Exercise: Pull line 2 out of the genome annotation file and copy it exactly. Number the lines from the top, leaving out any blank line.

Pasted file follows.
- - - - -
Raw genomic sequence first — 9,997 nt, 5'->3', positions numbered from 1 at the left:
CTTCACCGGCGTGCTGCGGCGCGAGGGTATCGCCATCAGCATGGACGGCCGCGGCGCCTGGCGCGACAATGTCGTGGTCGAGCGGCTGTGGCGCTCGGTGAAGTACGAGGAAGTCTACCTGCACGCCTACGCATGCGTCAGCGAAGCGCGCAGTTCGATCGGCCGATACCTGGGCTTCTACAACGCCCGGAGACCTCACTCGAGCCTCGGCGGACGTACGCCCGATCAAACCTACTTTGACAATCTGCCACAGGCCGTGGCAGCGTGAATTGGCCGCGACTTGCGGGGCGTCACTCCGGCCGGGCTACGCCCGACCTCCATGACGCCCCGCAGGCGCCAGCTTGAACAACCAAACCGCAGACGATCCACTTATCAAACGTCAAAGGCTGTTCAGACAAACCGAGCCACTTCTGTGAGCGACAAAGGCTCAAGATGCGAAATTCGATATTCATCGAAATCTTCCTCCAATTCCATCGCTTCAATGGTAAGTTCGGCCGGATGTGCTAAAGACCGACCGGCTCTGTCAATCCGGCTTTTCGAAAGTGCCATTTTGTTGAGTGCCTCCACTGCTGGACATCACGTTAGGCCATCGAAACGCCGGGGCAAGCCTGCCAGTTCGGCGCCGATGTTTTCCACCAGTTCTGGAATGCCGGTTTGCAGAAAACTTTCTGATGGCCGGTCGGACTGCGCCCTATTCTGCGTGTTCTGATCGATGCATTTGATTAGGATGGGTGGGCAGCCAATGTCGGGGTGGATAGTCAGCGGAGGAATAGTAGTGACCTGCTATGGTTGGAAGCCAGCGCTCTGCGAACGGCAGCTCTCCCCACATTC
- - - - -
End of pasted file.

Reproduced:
CTTCACCGGCGTGCTGCGGCGCGAGGGTATCGCCATCAGCATGGACGGCCGCGGCGCCTGGCGCGACAATGTCGTGGTCGAGCGGCTGTGGCGCTCGGTGAAGTACGAGGAAGTCTACCTGCACGCCTACGCATGCGTCAGCGAAGCGCGCAGTTCGATCGGCCGATACCTGGGCTTCTACAACGCCCGGAGACCTCACTCGAGCCTCGGCGGACGTACGCCCGATCAAACCTACTTTGACAATCTGCCACAGGCCGTGGCAGCGTGAATTGGCCGCGACTTGCGGGGCGTCACTCCGGCCGGGCTACGCCCGACCTCCATGACGCCCCGCAGGCGCCAGCTTGAACAACCAAACCGCAGACGATCCACTTATCAAACGTCAAAGGCTGTTCAGACAAACCGAGCCACTTCTGTGAGCGACAAAGGCTCAAGATGCGAAATTCGATATTCATCGAAATCTTCCTCCAATTCCATCGCTTCAATGGTAAGTTCGGCCGGATGTGCTAAAGACCGACCGGCTCTGTCAATCCGGCTTTTCGAAAGTGCCATTTTGTTGAGTGCCTCCACTGCTGGACATCACGTTAGGCCATCGAAACGCCGGGGCAAGCCTGCCAGTTCGGCGCCGATGTTTTCCACCAGTTCTGGAATGCCGGTTTGCAGAAAACTTTCTGATGGCCGGTCGGACTGCGCCCTATTCTGCGTGTTCTGATCGATGCATTTGATTAGGATGGGTGGGCAGCCAATGTCGGGGTGGATAGTCAGCGGAGGAATAGTAGTGACCTGCTATGGTTGGAAGCCAGCGCTCTGCGAACGGCAGCTCTCCCCACATTC